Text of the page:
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FINLAND

Mikko Pöllä • Co-creator of Californian Commando

“People are excited about getting something other than Nordic noirs from the Nordics”

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- We talked to Mikko Pöllä, the head writer and co-creator of the new Finnish comedy series Californian Commando, starring US actor Kian Lawley

Mikko Pöllä  • Co-creator of Californian Commando

Also behind Black Widows and Easy Living, Mikko Pöllä has now extended his interest to brothers in arms. Californian Commando, which he co-created with Roope Lehtinen, of Fire Monkey, for Elisa Viihde and which was directed by Jalmari Helander, sees a spoilt Californian kid (Kian Lawley) shipped off to the army upon his arrival in Finland, the homeland of his mother. Talk about a baptism of fire. The show premiered in February.

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Cineuropa: An American who finds himself in the Finnish Army – this idea is as crazy as they come, and yet apparently there is some truth to it, isn’t there?
Mikko Pöllä: We have compulsory military service for men, and I heard stories about half-Finns coming to Finland to join up. In real life, if you have never lived here, you don’t have to do it. But you can if you want! After we started production, lots of people told me they knew of cases like that. We wanted to create a bigger conflict, of course, and a situation where it’s not exactly voluntary – our character is forced to do it. We got that idea a couple of years ago in Cannes. We were having dinner and started to joke: “What if a guy from California ends up in the Finnish Army?” It’s the most horrible thing that could ever happen to any hipster pacifist.

Half of the show is in English, but there are many local references, like mentions of “Vantaa being the ugliest city in Finland”. Do you think they will be understood abroad?
I think it’s less and less important if a show is American or French or whatever. The way I see the audience now is as one huge pool of people, and more of them are interested in drama from different countries. That’s the way Californian Commando was written, and that’s the way it was made – you don’t have to be American or Finnish to enjoy it. We, Finns, tend to think we have a certain mentality, but I’m not sure that’s true. There are some cultural clashes in the show, sure, but it’s more about individual hedonism versus the common good. I think that the characters can be over the top as long as the audience understands why they behave the way they do, and their emotions and actions come across as true. Jalmari’s ideas had a big effect on how it eventually turned out.

One can see echoes of something like Jalmari’s [action-adventure film featuring Samuel L Jackson] Big Game [+see also:
trailer
making of
film profile
]
here. How early did he come on board?
We have known him for quite a while. When he directed the second season of [TV series] Wingman, we started to think: “Maybe we should ask what Jalmari thinks about this new comedy of ours?” The scripts were already written when we first contacted him, but then, of course, we did extensive rewrites based on his ideas, as we always do once the director is involved. He had a lot of input, especially when it came to the action scenes.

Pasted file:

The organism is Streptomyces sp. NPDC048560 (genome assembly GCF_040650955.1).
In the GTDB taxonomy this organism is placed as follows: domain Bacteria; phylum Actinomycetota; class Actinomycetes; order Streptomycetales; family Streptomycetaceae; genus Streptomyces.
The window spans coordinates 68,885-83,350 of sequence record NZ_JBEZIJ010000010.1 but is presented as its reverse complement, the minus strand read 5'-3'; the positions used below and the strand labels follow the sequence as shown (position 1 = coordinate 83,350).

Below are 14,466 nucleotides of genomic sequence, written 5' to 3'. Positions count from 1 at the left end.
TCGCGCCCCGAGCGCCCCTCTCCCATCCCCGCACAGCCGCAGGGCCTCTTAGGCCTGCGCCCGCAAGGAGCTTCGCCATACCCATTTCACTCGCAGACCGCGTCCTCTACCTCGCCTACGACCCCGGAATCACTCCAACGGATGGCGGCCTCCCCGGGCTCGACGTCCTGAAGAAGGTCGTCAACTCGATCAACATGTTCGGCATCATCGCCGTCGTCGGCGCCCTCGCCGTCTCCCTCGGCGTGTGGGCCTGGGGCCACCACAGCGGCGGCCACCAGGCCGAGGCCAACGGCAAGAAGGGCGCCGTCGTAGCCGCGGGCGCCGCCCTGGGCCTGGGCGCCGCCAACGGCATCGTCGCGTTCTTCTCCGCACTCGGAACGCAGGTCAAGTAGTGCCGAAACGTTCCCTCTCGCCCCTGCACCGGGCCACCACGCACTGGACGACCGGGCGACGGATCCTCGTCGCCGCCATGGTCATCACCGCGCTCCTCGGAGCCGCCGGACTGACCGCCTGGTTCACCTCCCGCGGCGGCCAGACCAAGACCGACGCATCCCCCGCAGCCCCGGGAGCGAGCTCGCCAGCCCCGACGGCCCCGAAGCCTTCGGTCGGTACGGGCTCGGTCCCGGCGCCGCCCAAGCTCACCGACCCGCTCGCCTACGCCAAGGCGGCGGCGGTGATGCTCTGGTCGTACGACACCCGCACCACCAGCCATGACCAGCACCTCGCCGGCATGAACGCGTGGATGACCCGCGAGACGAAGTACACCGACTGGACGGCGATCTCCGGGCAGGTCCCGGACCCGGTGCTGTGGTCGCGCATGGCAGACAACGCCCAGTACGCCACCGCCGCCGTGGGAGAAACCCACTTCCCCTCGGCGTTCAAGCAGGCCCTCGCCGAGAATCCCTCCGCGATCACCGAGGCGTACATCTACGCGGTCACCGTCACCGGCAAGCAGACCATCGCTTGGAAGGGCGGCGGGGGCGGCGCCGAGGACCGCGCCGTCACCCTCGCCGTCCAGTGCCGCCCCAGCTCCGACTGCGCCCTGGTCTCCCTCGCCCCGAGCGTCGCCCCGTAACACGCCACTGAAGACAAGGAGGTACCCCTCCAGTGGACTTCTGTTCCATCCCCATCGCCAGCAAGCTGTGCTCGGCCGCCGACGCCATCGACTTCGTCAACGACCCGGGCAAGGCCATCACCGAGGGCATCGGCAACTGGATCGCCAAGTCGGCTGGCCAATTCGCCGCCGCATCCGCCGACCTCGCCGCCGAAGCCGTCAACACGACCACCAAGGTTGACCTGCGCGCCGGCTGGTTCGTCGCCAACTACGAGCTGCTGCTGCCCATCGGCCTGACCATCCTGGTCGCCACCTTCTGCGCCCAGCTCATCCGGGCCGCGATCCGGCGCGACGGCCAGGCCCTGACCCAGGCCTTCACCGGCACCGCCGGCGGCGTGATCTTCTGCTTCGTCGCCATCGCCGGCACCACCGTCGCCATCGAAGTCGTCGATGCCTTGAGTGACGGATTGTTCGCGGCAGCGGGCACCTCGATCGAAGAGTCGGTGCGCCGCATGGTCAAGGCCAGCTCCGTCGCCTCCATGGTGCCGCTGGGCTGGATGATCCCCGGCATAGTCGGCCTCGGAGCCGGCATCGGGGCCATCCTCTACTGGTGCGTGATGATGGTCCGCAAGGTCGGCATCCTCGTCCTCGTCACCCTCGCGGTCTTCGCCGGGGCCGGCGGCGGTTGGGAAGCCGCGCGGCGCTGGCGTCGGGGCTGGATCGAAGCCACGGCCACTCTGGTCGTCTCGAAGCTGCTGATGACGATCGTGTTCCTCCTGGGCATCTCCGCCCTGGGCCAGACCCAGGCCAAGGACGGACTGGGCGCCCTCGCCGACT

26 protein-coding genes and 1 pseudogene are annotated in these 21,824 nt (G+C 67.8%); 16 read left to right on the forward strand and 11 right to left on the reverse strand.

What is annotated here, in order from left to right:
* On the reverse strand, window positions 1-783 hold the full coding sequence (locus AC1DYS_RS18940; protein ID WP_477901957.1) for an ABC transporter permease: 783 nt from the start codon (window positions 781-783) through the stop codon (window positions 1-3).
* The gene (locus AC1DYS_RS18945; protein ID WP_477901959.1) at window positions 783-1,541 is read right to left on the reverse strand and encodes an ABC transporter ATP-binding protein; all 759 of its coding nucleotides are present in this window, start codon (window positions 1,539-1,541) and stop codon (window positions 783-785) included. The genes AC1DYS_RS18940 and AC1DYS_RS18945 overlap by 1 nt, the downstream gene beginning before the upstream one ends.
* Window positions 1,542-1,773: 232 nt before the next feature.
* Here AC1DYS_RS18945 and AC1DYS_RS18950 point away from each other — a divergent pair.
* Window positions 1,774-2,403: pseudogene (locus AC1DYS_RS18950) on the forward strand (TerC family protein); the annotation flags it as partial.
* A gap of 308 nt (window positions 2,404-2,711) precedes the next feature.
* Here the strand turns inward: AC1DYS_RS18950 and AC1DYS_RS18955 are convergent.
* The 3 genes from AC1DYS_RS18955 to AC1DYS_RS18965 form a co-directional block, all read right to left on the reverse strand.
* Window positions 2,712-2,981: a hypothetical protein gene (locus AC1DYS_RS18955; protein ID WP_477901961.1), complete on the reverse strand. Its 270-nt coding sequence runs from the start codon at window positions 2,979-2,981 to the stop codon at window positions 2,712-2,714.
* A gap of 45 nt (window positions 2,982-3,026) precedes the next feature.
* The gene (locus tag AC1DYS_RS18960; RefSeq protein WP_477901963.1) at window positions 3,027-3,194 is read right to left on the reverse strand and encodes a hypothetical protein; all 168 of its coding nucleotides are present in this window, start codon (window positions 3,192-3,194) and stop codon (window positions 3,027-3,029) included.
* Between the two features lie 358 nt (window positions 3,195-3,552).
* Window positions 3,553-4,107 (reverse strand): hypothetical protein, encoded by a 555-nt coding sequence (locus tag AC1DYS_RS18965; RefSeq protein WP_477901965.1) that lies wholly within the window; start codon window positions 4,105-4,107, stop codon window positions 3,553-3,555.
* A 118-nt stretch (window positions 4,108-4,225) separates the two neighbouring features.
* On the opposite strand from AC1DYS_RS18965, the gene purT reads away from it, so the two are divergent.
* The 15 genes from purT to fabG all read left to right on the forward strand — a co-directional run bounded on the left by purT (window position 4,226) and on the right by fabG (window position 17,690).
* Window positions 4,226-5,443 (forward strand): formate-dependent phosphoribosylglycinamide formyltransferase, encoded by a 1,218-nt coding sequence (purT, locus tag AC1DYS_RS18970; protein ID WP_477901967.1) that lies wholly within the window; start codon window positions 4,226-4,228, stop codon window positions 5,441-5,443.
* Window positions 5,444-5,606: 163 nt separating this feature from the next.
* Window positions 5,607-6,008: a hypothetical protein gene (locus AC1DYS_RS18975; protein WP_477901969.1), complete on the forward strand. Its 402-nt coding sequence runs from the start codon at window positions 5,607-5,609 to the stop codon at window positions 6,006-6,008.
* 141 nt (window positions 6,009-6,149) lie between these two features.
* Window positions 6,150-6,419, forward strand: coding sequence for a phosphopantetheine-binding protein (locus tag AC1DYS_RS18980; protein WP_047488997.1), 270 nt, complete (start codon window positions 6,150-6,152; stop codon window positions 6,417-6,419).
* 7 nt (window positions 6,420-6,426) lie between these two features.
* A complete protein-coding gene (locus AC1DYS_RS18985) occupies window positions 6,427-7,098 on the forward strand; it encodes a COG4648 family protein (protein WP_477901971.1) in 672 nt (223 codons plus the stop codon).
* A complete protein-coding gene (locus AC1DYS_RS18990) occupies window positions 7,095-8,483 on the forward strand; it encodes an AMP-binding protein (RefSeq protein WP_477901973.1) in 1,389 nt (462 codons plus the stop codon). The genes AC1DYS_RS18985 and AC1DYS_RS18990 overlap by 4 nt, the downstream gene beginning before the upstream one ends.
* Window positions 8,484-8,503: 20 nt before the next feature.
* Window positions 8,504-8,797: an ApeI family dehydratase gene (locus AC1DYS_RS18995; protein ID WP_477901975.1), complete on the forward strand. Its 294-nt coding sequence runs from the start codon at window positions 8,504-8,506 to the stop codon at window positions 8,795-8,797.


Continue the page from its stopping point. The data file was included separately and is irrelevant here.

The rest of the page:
Why the idea of having a YouTube personality as the lead? Were you aware of the controversy surrounding his past behaviour [in 2018, a video of the actor using a racial slur resurfaced, leading to his firing from The Hate U Give]?
Kian is a [Daytime] Emmy-nominated actor, and at first, we didn’t know he was an influencer as well – we only learnt that after Jalmari screened his audition and said: “I want this guy.” His background had nothing to do with him getting the role. After the decision was made, we also learned about the things in his past. We came to the conclusion that he was only 15 years old when his friend shot a video of him saying these things. Nothing about it is ok, but he has apologised, and this behaviour was never repeated, and now he is 24. Teenage wrongdoing doesn’t have to define a person for the rest of his life and needs to be forgiven at some point.

As you certainly have experience to spare, what is the situation with TV series in Finland? How much can you do, and how much is still out of reach?
What has happened during the past 20 years is that people’s lives have become more international. Everybody knows someone whose mother or father is from anther country, like in the show: people travel for work or move. Also, the VoD platforms offer shows from all over the world, and finding new favourites has almost become a hobby. Our Scandinavian neighbours have created popular shows, so people are more open towards Finnish content as well – also because of the production incentive that Business Finland introduced for international TV productions. It has allowed producers and broadcasters to improve the quality of their projects, even though we still can’t compete with Sweden or Norway, budget-wise.

I have never done a Nordic noir or a cop show, as it would be hard to produce something fresh within these genres. But now, when we talk about our shows at international markets, people are excited about getting something other than Nordic noirs from the Nordics. It’s a good base, but now we can start moving in different directions.

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